This week, we are excited to shine the Global Ocean Refuge System (GLORES) Partner Spotlight on Dr. Rodolphe Devillers, a member of our esteemed GLORES Science Council!
Dr. Devillers is Professor of Geography at Memorial University, leading the Marine Geomatics Research Lab. He specializes in geographic methods to support marine conservation, fisheries, and ocean management.
Dr. Devillers’ work has focused on mapping sensitive deep-sea ecosystems, benthic habitats inside marine protected areas (MPAs) and other important habitats for species at risk. He also researches MPA network design and methods of assessing MPA effectiveness. In the past decade, Dr. Devillers worked in collaboration with the Department of Fisheries and Oceans Canada and several environmental non-profit organizations to provide scientific advice for marine conservation in Canada and around the world.
We asked Dr. Devillers why he joined the GLORES Science Council:
“I joined GLORES in 2014, participating in an early GLORES workshop in Glasgow, Scotland. I decided to be involved as I believe this initiative can play a critical role in ensuring marine protected areas (MPAs) fulfill their conservation role: to protect marine ecosystems. We currently see a very rapid increase in the number of MPAs around the world and the percentage of our oceans that are protected. This growth is encouraging! But we also realize that quantity does not necessarily equal quality: all MPAs are not made equal, and too many are merely paper parks that don’t actually protect ocean wildlife. GLORES ensures that its award-winners meet scientific criteria for efficacy, bringing the focus back to MPA quality. It was great to see the Global Ocean Refuge System launch last year and I look forward to seeing it grow with the support of scientists like me.”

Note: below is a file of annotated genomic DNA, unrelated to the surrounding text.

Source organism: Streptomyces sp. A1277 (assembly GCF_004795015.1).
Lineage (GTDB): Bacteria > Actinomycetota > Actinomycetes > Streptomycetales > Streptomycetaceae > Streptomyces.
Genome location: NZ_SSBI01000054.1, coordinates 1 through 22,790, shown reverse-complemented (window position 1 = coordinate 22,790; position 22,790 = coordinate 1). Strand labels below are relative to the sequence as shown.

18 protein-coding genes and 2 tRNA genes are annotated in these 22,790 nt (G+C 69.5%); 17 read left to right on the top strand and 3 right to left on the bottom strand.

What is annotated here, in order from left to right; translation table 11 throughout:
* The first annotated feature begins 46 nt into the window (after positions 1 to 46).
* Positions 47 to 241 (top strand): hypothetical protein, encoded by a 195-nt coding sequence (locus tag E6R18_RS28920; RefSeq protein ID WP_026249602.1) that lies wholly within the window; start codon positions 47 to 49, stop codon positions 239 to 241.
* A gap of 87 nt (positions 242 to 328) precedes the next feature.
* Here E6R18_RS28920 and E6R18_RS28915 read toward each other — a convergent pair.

You can learn more about Dr. Devillers work on his Memorial University of Newfoundland and Marine Geomatics Research Lab profiles. Check out this new video, courtesy of our friends at Shoots Media, on the current Global Ocean Refuges.